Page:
I ditched the Apple Watch Ultra for the Coros Vertix 2 — here’s what happened

The first thought I had when I swapped the Apple Watch Ultra for the Coros Vertix 2 was I clearly have a thing for titanium watches with orange straps. The rugged Vertix 2 comes with the silicone strap as standard; it's a slightly darker hue than the Alpine Loop band I favor for the Apple Watch Ultra. What can I say? Orange and silver works.

Despite a long and prosperous relationship with the Apple Watch Ultra, I was keen to switch things up and opted for the Vertix 2 because of its battery life, additional fitness metrics and compatibility with Android. Any time you switch up your gear, there’s a breaking-in period where you need to get accustomed to the device. 

All of us have different requirements for our wearables and I’m still finding my groove with the Vertix 2. But the change has thrown into focus the core functionalities that I rely on and given me a much better idea of what I need — and what I don’t — from a GPS smartwatch.

Apple Watch Ultra vs Coros Vertix 2: what’s different?

The Apple Watch Ultra and the Coros Vertix 2

(Image credit: Jeff Parsons/Tom's Guide)

The most obvious difference between the Apple Watch Ultra and Coros Vertix 2 is the first is a smartwatch with adventure properties and the second is an adventure watch with smartwatch properties. There’s no equivalent to the Ultra’s watchOS App Store on the Vertix 2, but the lack of functionality means you’ve got a battery life that’ll stretch into weeks, not days.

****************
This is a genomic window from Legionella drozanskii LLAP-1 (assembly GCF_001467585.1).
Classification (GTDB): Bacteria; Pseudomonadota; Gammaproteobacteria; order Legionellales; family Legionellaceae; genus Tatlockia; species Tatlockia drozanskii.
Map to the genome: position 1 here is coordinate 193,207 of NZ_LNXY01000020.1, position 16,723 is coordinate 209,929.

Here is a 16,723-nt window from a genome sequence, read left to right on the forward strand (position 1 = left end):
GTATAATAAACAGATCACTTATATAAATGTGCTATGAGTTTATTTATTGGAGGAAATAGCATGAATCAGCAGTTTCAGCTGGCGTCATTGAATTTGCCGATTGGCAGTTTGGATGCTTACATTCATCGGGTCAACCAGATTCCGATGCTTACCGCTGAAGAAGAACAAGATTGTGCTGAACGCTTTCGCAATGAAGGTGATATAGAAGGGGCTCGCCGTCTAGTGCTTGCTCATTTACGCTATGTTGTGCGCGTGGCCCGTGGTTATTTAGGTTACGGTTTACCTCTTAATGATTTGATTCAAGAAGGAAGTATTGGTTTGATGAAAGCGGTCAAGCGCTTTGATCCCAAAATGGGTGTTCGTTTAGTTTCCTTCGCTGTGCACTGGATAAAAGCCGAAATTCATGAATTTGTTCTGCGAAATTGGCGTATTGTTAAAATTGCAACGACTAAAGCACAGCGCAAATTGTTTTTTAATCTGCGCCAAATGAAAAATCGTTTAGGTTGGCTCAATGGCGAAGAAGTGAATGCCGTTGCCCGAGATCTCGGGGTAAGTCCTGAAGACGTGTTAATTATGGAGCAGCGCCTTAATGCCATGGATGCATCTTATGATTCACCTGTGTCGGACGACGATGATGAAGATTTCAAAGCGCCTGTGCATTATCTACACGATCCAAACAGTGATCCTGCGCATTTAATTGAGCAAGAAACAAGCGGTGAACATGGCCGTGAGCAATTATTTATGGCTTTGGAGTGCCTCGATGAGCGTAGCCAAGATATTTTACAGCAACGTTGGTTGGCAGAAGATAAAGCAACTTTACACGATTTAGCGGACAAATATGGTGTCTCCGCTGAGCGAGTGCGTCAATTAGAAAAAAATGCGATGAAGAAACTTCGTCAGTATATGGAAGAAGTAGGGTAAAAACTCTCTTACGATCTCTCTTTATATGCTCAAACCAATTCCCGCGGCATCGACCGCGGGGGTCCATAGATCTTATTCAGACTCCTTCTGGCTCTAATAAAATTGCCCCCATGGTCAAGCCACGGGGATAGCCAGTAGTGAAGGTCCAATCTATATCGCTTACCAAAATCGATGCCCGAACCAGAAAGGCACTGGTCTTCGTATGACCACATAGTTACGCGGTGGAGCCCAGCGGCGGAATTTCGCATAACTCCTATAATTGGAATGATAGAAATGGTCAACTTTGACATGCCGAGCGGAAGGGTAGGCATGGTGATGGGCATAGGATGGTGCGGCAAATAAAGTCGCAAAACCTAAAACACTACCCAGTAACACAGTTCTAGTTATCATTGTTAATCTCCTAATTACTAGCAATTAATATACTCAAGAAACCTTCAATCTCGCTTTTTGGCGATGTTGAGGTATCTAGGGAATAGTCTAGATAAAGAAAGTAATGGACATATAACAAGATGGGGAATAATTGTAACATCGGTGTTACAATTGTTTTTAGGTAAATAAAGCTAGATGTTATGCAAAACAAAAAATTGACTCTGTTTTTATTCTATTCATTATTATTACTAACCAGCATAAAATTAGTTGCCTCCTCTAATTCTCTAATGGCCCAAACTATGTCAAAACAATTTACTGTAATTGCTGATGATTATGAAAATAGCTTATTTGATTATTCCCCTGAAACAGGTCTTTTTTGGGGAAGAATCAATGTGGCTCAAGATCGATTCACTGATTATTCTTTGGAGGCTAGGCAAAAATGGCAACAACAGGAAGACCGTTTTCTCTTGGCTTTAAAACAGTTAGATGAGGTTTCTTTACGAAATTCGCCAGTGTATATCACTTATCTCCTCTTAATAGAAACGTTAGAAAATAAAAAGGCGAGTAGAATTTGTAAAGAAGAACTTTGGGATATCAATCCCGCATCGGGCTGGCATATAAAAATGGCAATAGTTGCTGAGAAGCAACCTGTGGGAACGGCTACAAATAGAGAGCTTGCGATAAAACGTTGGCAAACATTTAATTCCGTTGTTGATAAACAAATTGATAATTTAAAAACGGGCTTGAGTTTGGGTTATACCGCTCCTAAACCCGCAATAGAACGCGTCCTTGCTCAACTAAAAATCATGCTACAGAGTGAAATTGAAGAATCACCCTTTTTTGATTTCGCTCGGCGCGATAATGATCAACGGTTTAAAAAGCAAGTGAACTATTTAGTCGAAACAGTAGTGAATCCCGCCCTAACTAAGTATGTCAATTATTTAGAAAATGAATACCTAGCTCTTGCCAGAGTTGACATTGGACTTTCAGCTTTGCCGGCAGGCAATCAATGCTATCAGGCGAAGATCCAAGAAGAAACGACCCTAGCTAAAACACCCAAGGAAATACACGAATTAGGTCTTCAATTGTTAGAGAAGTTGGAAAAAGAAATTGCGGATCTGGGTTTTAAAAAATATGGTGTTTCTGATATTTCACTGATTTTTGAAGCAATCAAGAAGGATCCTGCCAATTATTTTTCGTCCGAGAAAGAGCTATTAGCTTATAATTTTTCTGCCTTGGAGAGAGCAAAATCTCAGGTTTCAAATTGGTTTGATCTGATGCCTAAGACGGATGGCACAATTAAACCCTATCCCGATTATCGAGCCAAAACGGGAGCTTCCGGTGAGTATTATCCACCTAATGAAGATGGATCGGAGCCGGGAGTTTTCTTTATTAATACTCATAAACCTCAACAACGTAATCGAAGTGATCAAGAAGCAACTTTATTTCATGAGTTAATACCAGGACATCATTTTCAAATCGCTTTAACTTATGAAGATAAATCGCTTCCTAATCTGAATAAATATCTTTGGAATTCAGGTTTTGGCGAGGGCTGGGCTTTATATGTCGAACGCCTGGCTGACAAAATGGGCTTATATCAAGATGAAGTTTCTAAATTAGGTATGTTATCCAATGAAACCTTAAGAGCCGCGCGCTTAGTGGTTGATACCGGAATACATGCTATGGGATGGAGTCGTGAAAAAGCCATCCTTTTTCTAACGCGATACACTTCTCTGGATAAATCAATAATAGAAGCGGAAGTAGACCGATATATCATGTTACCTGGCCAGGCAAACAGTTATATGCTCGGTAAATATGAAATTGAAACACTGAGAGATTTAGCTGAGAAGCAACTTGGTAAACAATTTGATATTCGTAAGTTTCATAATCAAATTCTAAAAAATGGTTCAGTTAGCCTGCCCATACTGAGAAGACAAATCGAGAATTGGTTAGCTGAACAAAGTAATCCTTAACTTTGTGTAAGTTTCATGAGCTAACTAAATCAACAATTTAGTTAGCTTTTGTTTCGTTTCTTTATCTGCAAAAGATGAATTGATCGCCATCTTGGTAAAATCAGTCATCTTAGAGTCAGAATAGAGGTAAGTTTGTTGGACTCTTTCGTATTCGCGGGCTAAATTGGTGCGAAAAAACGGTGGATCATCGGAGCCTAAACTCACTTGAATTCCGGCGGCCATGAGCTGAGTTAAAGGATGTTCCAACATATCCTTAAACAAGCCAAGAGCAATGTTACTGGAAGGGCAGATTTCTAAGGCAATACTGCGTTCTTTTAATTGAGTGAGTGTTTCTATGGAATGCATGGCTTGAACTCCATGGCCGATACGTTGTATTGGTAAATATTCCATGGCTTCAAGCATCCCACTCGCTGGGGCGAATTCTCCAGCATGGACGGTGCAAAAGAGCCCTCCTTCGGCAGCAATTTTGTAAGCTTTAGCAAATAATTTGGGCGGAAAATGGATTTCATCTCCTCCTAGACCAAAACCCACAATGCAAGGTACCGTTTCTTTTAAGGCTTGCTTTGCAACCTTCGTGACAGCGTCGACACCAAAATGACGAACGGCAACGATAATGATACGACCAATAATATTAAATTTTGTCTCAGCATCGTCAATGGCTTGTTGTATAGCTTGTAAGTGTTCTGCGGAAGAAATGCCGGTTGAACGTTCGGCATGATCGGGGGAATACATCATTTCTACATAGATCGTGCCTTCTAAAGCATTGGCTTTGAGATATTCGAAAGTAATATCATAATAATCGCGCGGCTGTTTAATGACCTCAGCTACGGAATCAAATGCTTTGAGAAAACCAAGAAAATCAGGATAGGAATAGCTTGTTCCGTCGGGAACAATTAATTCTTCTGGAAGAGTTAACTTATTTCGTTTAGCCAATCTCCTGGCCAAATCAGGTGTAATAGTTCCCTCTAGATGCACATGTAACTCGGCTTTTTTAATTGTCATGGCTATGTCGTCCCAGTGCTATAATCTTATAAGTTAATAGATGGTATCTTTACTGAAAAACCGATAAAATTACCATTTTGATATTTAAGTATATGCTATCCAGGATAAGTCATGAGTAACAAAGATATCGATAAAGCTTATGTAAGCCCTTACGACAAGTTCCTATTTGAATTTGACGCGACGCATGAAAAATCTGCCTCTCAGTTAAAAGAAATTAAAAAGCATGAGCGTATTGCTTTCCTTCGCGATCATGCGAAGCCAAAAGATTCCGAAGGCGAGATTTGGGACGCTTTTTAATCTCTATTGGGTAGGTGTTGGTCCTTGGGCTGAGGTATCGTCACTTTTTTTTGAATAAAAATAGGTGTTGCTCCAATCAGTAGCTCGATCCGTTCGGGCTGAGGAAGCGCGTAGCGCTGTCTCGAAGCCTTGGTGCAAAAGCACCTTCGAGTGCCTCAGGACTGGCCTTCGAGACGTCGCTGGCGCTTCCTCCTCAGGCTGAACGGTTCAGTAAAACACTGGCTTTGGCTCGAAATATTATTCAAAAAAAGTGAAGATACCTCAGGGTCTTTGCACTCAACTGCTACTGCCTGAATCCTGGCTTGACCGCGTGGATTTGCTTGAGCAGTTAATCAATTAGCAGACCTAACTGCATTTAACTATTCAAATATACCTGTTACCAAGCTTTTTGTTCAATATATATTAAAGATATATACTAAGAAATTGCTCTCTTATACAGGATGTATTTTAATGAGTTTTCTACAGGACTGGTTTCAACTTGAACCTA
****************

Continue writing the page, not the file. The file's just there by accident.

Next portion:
Both watches feature dual-frequency (L1 and L5) satellite connectivity and are compatible with GPS, GLONASS, Galileo, Beidou and QZSS navigation systems. They use this to offer accurate tracking (even while in deep forest or surrounded by buildings) as well as mapping and navigation. While the Ultra syncs up well with Apple Maps and uses the Compass app to provide backtracking, the Coros boasts a topographical mapping option that hikers and trail runners will no doubt appreciate.

And it goes without saying the biggest differentiator is the ecosystem these two watches live in. While you can use the Vertix 2 with either Android or iOS, don’t bother investing in an Ultra if you’re using one of the best Android phones.

Here’s a table summarizing the main technical differences.

Swipe to scroll horizontally
Apple Watch Ultra vs Coros Vertix 2: the specs
Header Cell - Column 0 Apple Watch UltraCoros Vertix 2
Case size49mm50mm
Display1.92-inch1.4-inch
Resolution502 x 410280 x 280
Storage32GB32GB
SensorsECG, Heart Rate, SpO2, TemperatureECG, Heart Rate, SpO2, Temperature
Battery lifeUp to 36 hours (GPS enabled)Up to 140 hours (GPS-enabled)
Weight61.3 grams72 grams
Price$799$699

With the numbers out of the way, let's dive into the soft, squishy subjective thoughts I had after using the Coros Vertix 2 as my daily smartwatch for a week.

Judging the book by the cover

a photo of the Coros Vertix 2 in its case

(Image credit: Future/Tom's Guide)